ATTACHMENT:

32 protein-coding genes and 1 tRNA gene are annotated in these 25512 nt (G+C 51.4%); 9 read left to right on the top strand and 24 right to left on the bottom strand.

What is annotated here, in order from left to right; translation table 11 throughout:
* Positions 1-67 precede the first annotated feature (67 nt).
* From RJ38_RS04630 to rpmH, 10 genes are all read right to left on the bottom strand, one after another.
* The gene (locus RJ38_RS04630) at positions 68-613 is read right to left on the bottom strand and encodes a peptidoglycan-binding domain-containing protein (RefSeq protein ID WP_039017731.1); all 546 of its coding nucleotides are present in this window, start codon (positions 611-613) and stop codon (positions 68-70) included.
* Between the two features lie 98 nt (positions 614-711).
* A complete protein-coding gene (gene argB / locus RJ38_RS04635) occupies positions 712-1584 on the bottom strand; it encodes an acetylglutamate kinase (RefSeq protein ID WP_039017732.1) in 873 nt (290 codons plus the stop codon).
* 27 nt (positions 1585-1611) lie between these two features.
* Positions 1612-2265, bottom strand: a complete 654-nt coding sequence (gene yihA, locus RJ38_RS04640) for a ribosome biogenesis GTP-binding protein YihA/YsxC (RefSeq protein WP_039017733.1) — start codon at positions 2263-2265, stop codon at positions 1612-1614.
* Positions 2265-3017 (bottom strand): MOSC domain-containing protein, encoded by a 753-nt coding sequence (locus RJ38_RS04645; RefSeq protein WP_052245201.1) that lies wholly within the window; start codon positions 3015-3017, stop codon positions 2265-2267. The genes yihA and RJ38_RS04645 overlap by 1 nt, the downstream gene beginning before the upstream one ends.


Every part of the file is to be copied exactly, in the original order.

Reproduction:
32 protein-coding genes and 1 tRNA gene are annotated in these 25512 nt (G+C 51.4%); 9 read left to right on the top strand and 24 right to left on the bottom strand.

What is annotated here, in order from left to right; translation table 11 throughout:
* Positions 1-67 precede the first annotated feature (67 nt).
* From RJ38_RS04630 to rpmH, 10 genes are all read right to left on the bottom strand, one after another.
* The gene (locus RJ38_RS04630) at positions 68-613 is read right to left on the bottom strand and encodes a peptidoglycan-binding domain-containing protein (RefSeq protein ID WP_039017731.1); all 546 of its coding nucleotides are present in this window, start codon (positions 611-613) and stop codon (positions 68-70) included.
* Between the two features lie 98 nt (positions 614-711).
* A complete protein-coding gene (gene argB / locus RJ38_RS04635) occupies positions 712-1584 on the bottom strand; it encodes an acetylglutamate kinase (RefSeq protein ID WP_039017732.1) in 873 nt (290 codons plus the stop codon).
* 27 nt (positions 1585-1611) lie between these two features.
* Positions 1612-2265, bottom strand: a complete 654-nt coding sequence (gene yihA, locus RJ38_RS04640) for a ribosome biogenesis GTP-binding protein YihA/YsxC (RefSeq protein WP_039017733.1) — start codon at positions 2263-2265, stop codon at positions 1612-1614.
* Positions 2265-3017 (bottom strand): MOSC domain-containing protein, encoded by a 753-nt coding sequence (locus RJ38_RS04645; RefSeq protein WP_052245201.1) that lies wholly within the window; start codon positions 3015-3017, stop codon positions 2265-2267. The genes yihA and RJ38_RS04645 overlap by 1 nt, the downstream gene beginning before the upstream one ends.